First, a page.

678 Matching Annotations
  1. Oct 2016
    1. Queer

      Why is queer the preferred word here? Would "homosexual" or something along those lines be a more accurate and politically correct word?

    2. Nobody feels comfortable getting naked in front of strangers—especially teenagers.”

      This is essentially what I said in an earlier annotation. Locker rooms are a big part of bullying and anxiety, and they have no place in a modern system that values students' mental and physical health so greatly.

    3. At least in part, “men who are supporting this are reasserting a protective role.”

      The fact that the fear of rape is being used as an excuse is crazy. If women are scared of being raped in public restrooms, perhaps the real issue is lack of police enforcement and protection in these environment and not the people using them.

    4. These numbers suggest nervousness about fluid gender identities—and that America isn’t even close to a consensus that men and women should choose the way they act.

      Again, these sound like older times when people would prefer that blacks stick with their jobs and whites with the others. The refusal of people integrating and accepting others is downright horrific in a society as modern as America.

    5. they wear their gym clothes under their regular clothes so they never have to be naked at school; or they’re late for class because of the time they spend looking for an empty restroom.

      These honestly sound like problems that anyone would have with other people in general. I, personally, don't care if a person looking at me identifies as something else sexually, I don't like being seen naked at all. I'm sure many other students feel this way, and perhaps it's time for a change in how schools have people change clothes and get naked regardless of identification.

    6. a way of thinking about the Bible as the word of God.”

      It's also interesting to note that the Bible contains stories of same-sex relations as well, including the Romans. While many Christians may claim the Bible lays the foundation for traditional values, it also lays the frame for homosexuality as well.

    7. conviction rather than bigotry.

      In the older times, people would tend to claim that there are actual biological differences between Africans and Whites, which helped to justify their separation. Similar treatment is present here, which helps people try and cover up bigotry with phony reasoning.

    8. While these bathroom bills may be a temporary flare-up, the divisions underlying them are foundational, and unlikely to be resolved by the Supreme Court or the Justice Department.

      It is interesting to not that race relations began with trivial matters such as train cars and bus rides, but eventually moved on to bigger issues. Perhaps the focus of these smaller things is to initiate a change, regardless of how small they are.

    9. “religion.”

      Religion has no place in government, as the separation of church and state is a major principle of US government, The fact that religion is essentially the sole reasoning against these laws is a bit preposterous and should be addressed.

    10. The idea that someone might not identify with the gender that corresponds to the sex assigned to them at birth directly contradicts those categories. “Anything that challenges that idea, of the clarity of gender, is really suspect. It’s anxiety-producing, and it makes people angry,” Griffith said.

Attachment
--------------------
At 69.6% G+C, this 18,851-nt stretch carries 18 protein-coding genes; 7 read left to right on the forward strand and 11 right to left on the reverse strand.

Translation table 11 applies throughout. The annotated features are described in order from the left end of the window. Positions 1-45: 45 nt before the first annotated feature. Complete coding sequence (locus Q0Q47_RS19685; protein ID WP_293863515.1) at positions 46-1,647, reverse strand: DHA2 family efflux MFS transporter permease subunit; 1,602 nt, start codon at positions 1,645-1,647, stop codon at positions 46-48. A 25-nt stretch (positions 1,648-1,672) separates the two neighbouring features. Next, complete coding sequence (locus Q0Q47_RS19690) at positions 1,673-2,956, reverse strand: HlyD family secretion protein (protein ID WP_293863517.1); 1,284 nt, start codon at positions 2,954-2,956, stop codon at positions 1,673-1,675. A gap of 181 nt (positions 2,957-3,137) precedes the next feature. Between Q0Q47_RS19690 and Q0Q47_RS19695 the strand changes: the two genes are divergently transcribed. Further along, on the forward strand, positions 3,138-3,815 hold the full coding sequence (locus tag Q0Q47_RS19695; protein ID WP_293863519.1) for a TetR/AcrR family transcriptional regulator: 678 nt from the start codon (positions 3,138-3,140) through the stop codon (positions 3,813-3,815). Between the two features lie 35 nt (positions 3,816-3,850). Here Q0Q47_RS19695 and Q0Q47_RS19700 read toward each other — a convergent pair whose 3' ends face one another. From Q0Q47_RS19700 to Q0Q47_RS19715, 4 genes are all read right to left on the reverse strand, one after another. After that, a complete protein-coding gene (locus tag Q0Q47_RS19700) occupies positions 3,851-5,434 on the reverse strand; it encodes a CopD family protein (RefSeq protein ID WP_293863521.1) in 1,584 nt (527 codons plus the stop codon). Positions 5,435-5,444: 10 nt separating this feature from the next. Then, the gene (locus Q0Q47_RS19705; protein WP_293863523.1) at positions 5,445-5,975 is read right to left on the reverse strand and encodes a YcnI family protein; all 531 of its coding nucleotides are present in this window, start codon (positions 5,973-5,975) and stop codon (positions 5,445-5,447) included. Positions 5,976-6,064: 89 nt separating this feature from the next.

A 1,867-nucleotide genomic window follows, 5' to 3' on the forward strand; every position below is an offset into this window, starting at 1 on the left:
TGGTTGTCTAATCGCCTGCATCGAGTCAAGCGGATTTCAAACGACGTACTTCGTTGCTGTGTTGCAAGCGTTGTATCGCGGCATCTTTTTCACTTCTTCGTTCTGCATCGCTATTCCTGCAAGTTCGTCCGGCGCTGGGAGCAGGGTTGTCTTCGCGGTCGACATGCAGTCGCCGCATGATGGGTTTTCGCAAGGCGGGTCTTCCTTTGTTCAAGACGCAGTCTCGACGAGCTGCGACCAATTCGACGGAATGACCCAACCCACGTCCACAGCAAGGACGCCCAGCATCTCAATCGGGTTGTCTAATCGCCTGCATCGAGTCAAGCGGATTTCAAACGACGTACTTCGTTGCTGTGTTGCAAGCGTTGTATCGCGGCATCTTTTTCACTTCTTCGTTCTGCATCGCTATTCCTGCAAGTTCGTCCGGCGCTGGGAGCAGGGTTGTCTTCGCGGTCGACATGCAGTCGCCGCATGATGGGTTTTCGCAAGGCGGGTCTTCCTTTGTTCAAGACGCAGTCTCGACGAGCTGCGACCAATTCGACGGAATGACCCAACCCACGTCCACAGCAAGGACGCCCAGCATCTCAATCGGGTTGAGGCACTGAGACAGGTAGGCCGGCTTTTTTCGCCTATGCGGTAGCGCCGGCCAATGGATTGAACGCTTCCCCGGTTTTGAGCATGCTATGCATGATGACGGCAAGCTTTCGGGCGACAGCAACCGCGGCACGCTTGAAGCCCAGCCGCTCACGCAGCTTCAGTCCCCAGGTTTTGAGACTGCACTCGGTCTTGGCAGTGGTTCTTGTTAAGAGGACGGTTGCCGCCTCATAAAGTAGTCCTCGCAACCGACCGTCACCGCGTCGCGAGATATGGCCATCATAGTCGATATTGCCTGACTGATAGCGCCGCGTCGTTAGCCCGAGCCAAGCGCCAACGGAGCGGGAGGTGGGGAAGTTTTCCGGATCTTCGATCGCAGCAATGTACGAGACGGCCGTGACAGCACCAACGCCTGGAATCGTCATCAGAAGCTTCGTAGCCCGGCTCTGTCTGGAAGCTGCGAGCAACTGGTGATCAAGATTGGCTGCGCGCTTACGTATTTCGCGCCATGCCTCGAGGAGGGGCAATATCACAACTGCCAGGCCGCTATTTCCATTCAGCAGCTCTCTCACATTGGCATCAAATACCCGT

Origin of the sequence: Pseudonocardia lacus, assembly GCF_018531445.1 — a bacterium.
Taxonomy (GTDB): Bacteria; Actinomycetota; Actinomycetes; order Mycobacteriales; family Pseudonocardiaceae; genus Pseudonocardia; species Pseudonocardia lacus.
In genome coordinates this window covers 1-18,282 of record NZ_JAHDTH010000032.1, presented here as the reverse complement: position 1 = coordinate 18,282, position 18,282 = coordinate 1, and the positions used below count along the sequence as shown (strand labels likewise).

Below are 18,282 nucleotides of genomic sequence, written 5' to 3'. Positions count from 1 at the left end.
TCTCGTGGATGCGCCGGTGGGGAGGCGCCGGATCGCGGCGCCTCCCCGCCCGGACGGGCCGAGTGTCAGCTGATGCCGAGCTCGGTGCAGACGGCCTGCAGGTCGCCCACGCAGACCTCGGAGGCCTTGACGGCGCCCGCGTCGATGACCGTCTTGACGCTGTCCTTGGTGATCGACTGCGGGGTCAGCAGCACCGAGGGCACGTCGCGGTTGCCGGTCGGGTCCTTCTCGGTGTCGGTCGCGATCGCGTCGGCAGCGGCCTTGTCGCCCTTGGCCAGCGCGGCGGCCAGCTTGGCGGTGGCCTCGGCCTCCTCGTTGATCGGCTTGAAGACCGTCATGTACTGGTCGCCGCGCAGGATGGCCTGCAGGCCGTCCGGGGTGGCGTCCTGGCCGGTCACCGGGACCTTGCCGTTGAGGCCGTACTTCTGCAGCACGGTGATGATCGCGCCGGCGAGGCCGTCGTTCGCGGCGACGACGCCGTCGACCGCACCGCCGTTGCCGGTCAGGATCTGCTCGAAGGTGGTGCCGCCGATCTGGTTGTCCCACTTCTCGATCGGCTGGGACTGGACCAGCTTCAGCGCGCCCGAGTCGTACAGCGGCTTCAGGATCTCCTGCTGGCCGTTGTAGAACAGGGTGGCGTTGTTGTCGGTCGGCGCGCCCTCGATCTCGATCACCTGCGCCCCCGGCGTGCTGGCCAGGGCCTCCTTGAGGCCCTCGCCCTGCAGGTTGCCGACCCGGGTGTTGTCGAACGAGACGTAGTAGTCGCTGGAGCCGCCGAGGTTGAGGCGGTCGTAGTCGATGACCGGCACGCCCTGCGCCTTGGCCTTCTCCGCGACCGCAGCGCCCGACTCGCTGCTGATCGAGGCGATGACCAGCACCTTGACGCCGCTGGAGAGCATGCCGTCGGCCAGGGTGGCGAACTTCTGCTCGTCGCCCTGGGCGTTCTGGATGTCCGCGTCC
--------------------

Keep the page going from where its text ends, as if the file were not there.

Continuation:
This goes along with my previous annotation about religiosity rates and societal dysfunction. It has an alienating affect, similar to Jim Crow laws and other private institutions.

    11. The two motivations—conviction and bigotry—are difficult to tease apart.

      The reason for this is that motivation is almost impossible, if not impossible, to prove in most instances.

    12. The exemption language tends to echo that in the Religious Freedom Restoration Act, a federal law that’s been emulated by many states, which was designed to protect Americans from being forced to violate their religious beliefs

      https://www.congress.gov/bill/103rd-congress/house-bill/1308 This site is from a government site, summarizing the act and giving other information. The argument is that churches have a religious exemption. They do not claim bigotry, but rather, their own right to do what they believe to be right and just. Personally, I attended a Catholic church a few days after the legalization of same-sex marriage, and the Priest was not hateful, but his sermon came from a place of concern for the ideals of the church.

    13. The law is an imperfect tool for shaping culture—a back-up cudgel for times when softer methods of persuasion don’t work.

      This rings true in historical context of racial discrimination as well. Take the institution and laws that enforced slavery for so long. Then, even when slavery was abolished and the state recognized the severe discrimination around the Civil Rights Movement era, the laws governing the 50 states, especially in the south, were not able to change the feelings and sentiments in the Old South.

  2. atlspaceplacerhetf16.robinwharton.net atlspaceplacerhetf16.robinwharton.net
    1. The narrow streets surrounding the Opera and the hazards to which pedestrians were exposed on emerging from this theater, which is always besieged by carriages, gave a group of speculators in 1821 the idea of using some of the structures sepa­rating the new theater from the boulevard. / This enterprise, a source of riches for its originators, was at the same time of great benefit to the public.